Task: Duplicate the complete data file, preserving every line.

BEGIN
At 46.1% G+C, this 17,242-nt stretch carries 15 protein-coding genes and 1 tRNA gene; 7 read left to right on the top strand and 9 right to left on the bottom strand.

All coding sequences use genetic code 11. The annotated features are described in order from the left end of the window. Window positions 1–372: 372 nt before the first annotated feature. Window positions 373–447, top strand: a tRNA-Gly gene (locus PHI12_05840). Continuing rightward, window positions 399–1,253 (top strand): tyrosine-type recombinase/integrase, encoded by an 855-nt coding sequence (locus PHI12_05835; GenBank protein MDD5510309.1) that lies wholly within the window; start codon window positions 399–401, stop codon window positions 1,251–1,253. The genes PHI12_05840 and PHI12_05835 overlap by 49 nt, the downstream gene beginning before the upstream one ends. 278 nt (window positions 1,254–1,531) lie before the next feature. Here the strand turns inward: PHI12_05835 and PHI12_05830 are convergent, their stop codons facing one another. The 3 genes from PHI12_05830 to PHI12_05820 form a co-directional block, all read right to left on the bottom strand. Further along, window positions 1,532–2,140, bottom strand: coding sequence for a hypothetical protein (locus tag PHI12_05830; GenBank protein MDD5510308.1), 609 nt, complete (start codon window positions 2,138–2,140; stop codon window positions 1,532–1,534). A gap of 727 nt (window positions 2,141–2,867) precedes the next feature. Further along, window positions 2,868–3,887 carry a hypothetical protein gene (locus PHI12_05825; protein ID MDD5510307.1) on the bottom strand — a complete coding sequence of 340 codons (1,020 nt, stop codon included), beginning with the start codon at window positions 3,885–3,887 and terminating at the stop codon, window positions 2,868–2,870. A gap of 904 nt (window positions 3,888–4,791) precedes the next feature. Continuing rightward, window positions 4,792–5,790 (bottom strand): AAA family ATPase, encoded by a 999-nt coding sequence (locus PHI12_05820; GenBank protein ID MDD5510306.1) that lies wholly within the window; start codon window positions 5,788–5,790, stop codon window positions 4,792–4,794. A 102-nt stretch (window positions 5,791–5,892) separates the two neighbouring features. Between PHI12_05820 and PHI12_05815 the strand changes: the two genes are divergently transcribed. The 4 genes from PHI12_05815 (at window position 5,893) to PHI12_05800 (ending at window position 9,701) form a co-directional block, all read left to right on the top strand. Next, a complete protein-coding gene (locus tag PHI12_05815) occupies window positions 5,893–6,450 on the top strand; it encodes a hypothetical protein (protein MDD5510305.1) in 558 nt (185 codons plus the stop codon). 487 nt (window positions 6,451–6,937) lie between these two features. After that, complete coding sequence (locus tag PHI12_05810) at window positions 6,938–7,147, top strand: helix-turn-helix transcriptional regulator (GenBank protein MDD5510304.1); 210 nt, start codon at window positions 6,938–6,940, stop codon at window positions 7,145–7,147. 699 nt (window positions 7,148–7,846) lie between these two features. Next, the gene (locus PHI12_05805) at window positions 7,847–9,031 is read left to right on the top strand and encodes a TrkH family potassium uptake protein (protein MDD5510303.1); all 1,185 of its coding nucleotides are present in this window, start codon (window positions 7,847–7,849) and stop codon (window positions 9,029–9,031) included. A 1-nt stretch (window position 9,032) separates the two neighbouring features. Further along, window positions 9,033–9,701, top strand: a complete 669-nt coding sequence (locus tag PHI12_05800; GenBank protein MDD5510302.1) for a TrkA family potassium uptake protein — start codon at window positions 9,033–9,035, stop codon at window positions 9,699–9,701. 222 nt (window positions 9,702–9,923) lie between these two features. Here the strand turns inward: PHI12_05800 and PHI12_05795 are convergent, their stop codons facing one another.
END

At 46.1% G+C, this 17,242-nt stretch carries 15 protein-coding genes and 1 tRNA gene; 7 read left to right on the top strand and 9 right to left on the bottom strand.

All coding sequences use genetic code 11. The annotated features are described in order from the left end of the window. Window positions 1–372: 372 nt before the first annotated feature. Window positions 373–447, top strand: a tRNA-Gly gene (locus PHI12_05840). Continuing rightward, window positions 399–1,253 (top strand): tyrosine-type recombinase/integrase, encoded by an 855-nt coding sequence (locus PHI12_05835; GenBank protein MDD5510309.1) that lies wholly within the window; start codon window positions 399–401, stop codon window positions 1,251–1,253. The genes PHI12_05840 and PHI12_05835 overlap by 49 nt, the downstream gene beginning before the upstream one ends. 278 nt (window positions 1,254–1,531) lie before the next feature. Here the strand turns inward: PHI12_05835 and PHI12_05830 are convergent, their stop codons facing one another. The 3 genes from PHI12_05830 to PHI12_05820 form a co-directional block, all read right to left on the bottom strand. Further along, window positions 1,532–2,140, bottom strand: coding sequence for a hypothetical protein (locus tag PHI12_05830; GenBank protein MDD5510308.1), 609 nt, complete (start codon window positions 2,138–2,140; stop codon window positions 1,532–1,534). A gap of 727 nt (window positions 2,141–2,867) precedes the next feature. Further along, window positions 2,868–3,887 carry a hypothetical protein gene (locus PHI12_05825; protein ID MDD5510307.1) on the bottom strand — a complete coding sequence of 340 codons (1,020 nt, stop codon included), beginning with the start codon at window positions 3,885–3,887 and terminating at the stop codon, window positions 2,868–2,870. A gap of 904 nt (window positions 3,888–4,791) precedes the next feature. Continuing rightward, window positions 4,792–5,790 (bottom strand): AAA family ATPase, encoded by a 999-nt coding sequence (locus PHI12_05820; GenBank protein ID MDD5510306.1) that lies wholly within the window; start codon window positions 5,788–5,790, stop codon window positions 4,792–4,794. A 102-nt stretch (window positions 5,791–5,892) separates the two neighbouring features. Between PHI12_05820 and PHI12_05815 the strand changes: the two genes are divergently transcribed. The 4 genes from PHI12_05815 (at window position 5,893) to PHI12_05800 (ending at window position 9,701) form a co-directional block, all read left to right on the top strand. Next, a complete protein-coding gene (locus tag PHI12_05815) occupies window positions 5,893–6,450 on the top strand; it encodes a hypothetical protein (protein MDD5510305.1) in 558 nt (185 codons plus the stop codon). 487 nt (window positions 6,451–6,937) lie between these two features. After that, complete coding sequence (locus tag PHI12_05810) at window positions 6,938–7,147, top strand: helix-turn-helix transcriptional regulator (GenBank protein MDD5510304.1); 210 nt, start codon at window positions 6,938–6,940, stop codon at window positions 7,145–7,147. 699 nt (window positions 7,148–7,846) lie between these two features. Next, the gene (locus PHI12_05805) at window positions 7,847–9,031 is read left to right on the top strand and encodes a TrkH family potassium uptake protein (protein MDD5510303.1); all 1,185 of its coding nucleotides are present in this window, start codon (window positions 7,847–7,849) and stop codon (window positions 9,029–9,031) included. A 1-nt stretch (window position 9,032) separates the two neighbouring features. Further along, window positions 9,033–9,701, top strand: a complete 669-nt coding sequence (locus tag PHI12_05800; GenBank protein MDD5510302.1) for a TrkA family potassium uptake protein — start codon at window positions 9,033–9,035, stop codon at window positions 9,699–9,701. 222 nt (window positions 9,702–9,923) lie between these two features. Here the strand turns inward: PHI12_05800 and PHI12_05795 are convergent, their stop codons facing one another.